About Solve ME/CFS Initiative (SMCI)

Solve ME/CFS Initiative (SMCI)—formerly the CFIDS Association of Americahas been a leading organization focused on Myalgic Encephalomyelitis/Chronic Fatigue Syndrome (ME/CFS) since it was founded in 1987. SMCI seeks to actively engage the ME/CFS community in research, works to accelerate the discovery of safe and effective treatments, and strives for an aggressive expansion of funding for research into treatments and a cure.

Does SMCI Receive any Federal Funding?

The Solve ME/CFS Initiative relies on the generous donations of patients and their loved ones and has not received government funding since 2010.

As an organization primarily focused on research, why is SMCI involved in activities on the federal level, like the CFS Advisory Committee, participating in P2P and IOM meetings?

SMCI is involved in advocacy efforts aimed at improving the research landscape for the early detection, objective diagnosis and effective treatment of ME/CFS. As part of this effort, SMCI works to validate the burden of illness imposed by ME/CFS in agencies where national policy is made and executed. While there is still much work to be done, it is encouraging that ME/CFS is now receiving much attention on a federal level and SMCI is involved to help maintain this positive momentum.

Why is SMCI positioned to improve the lives of ME/CFS patients?

SMCI has a deep and longstanding commitment to this disease. Despite a modest budget, it was the first to fund research into epidemiology, viral causes, immunology, neuroimaging, exercise physiology and the autonomic nervous system.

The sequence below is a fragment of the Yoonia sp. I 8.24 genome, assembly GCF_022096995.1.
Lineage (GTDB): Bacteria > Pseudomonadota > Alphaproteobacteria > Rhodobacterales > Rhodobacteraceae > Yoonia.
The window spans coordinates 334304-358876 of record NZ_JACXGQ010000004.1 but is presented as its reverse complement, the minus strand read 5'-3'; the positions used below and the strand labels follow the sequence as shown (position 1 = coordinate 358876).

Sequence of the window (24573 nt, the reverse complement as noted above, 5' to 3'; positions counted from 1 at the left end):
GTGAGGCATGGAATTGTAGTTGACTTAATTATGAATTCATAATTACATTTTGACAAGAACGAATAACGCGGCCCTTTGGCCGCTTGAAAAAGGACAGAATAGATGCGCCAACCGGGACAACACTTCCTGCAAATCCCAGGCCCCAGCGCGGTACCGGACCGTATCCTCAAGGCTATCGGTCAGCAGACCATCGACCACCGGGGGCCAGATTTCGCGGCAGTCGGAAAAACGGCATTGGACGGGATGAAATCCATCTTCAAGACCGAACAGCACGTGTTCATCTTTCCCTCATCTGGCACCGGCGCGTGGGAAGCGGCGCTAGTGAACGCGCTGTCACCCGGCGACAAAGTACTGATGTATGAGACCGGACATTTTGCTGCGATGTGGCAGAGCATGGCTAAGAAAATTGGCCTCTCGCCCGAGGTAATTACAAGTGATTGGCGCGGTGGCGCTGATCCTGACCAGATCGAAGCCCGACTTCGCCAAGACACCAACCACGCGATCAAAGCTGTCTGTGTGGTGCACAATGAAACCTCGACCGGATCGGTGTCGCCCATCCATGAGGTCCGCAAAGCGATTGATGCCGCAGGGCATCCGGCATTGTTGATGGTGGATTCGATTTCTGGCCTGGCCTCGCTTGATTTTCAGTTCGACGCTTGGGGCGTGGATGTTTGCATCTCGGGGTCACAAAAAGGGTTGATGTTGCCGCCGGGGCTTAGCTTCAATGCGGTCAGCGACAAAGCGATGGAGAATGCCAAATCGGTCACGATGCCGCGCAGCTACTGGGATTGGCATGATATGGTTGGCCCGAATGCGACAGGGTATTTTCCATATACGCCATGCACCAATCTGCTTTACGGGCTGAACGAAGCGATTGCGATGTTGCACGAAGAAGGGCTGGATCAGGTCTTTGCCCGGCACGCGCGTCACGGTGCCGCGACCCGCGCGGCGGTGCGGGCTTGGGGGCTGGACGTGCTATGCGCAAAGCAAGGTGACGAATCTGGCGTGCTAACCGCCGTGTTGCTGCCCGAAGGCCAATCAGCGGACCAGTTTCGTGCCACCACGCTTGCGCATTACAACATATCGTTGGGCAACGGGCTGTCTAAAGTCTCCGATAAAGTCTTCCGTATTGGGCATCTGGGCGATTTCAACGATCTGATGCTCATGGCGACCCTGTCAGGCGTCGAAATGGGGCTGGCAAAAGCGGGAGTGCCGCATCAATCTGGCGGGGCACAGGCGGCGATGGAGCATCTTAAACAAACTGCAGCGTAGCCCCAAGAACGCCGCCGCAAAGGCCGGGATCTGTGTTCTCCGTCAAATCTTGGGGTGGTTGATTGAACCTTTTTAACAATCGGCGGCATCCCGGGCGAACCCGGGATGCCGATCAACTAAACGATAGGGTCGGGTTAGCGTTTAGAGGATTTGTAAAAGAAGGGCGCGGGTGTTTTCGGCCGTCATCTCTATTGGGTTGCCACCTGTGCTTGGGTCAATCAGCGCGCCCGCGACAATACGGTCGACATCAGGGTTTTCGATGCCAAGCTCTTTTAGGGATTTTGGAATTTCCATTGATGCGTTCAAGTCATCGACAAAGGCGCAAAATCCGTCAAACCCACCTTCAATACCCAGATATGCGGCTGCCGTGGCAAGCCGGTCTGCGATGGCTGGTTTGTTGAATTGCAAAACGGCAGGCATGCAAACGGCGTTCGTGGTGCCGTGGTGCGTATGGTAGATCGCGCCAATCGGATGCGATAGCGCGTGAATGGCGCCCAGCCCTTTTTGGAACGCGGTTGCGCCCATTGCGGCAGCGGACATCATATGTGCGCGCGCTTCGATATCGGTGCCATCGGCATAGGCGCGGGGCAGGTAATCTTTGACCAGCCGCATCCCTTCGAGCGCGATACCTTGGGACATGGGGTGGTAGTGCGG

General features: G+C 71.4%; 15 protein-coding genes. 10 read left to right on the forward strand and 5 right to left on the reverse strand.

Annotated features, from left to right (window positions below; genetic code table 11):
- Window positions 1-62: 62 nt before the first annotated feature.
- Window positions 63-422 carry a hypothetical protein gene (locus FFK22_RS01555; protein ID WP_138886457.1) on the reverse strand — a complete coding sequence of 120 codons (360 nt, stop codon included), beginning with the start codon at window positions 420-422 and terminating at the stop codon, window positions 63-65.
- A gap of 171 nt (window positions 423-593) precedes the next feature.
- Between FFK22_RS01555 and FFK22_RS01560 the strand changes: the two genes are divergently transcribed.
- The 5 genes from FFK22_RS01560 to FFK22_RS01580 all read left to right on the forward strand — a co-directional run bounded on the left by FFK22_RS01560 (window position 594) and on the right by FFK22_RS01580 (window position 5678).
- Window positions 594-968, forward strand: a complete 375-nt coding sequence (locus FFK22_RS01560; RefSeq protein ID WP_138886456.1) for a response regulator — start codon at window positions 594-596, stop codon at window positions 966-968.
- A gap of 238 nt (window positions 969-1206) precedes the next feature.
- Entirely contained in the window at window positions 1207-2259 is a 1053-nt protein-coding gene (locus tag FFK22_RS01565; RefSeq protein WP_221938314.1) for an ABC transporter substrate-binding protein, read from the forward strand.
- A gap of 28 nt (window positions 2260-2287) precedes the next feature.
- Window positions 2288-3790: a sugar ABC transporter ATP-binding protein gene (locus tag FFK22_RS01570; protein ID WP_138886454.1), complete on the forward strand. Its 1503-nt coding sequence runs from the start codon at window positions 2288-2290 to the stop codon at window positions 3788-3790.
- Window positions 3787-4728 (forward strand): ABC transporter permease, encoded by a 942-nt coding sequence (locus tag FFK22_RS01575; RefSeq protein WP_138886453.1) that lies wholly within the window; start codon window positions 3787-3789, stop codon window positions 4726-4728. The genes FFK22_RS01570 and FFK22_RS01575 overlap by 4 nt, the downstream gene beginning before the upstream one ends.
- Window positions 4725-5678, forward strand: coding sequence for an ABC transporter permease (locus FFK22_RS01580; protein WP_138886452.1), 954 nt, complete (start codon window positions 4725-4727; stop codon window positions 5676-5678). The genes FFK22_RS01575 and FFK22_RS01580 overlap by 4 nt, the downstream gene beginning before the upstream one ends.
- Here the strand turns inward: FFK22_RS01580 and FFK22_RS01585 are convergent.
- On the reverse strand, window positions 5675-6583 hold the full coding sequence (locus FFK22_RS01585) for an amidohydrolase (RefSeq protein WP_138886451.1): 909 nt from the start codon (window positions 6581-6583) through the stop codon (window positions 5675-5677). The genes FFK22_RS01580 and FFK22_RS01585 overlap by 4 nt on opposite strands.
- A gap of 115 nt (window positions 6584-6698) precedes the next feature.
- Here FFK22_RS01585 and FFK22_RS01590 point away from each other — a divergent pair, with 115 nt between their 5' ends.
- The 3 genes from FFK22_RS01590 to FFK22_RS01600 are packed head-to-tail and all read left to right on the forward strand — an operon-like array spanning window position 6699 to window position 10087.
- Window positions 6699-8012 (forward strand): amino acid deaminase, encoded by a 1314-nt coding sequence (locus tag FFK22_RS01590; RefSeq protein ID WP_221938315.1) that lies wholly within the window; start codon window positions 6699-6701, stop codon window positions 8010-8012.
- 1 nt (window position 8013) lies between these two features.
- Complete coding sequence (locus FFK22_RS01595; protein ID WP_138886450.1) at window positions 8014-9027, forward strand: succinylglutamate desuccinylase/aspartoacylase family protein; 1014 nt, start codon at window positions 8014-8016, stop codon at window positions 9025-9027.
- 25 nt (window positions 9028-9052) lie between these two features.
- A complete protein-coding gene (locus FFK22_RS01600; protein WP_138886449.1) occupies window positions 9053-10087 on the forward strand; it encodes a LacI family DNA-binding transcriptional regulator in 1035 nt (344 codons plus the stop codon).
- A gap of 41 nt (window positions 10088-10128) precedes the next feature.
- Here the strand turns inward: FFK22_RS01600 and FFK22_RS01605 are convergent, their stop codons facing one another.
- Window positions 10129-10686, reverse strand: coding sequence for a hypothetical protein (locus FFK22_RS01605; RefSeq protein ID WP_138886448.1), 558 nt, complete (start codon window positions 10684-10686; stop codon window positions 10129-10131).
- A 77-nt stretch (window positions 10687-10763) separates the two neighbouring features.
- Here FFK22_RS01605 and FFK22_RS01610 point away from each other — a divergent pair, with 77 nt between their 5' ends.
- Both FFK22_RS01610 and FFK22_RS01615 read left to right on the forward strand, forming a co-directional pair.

The Research Institute Without Walls is a means to fund the brightest researchers from the best institutions, without the cost of a bricks and mortar institute. Researchers agree to work in a collaborative manner.

The SolveCFS BioBank™ provides the means for patients to participate in research without leaving their homes, broadening the base of patients studied.

Updated information on Medicare and MassHealth Programs PDF Print E-mail

With the present implementation of the federal Affordable Care Act (the new federal health care law), it is useful to review and update some of the eligibility requirements for medical benefits under Medicare and, in Massachusetts, for Medicaid and the Health Care Safety Net. Several of the eligibility cut-offs have been raised, so disabled patients may be newly eligible for health insurance benefits. Learn more.

Open Letter to Dr. Francis Collins PDF Print E-mail

The IACFS/ME has called for the NIH to set aside $7-$10 million annually for research on ME/CFS beginning in Fiscal Year 2015. Read the full text of the letter below.

International Association for Chronic Fatigue Syndrome/Myalgic Encephalomyelitis

April 21, 2014

Open Letter to Dr. Francis Collins
Director, National Institutes of Health

Dear Dr. Collins:

On behalf of the International Association for Chronic Fatigue Syndrome/Myalgic Encephalomyelitis (IACFS/ME), we thank you for your attention to ME/CFS, and encourage the NIH to continue and strengthen research on this debilitating illness.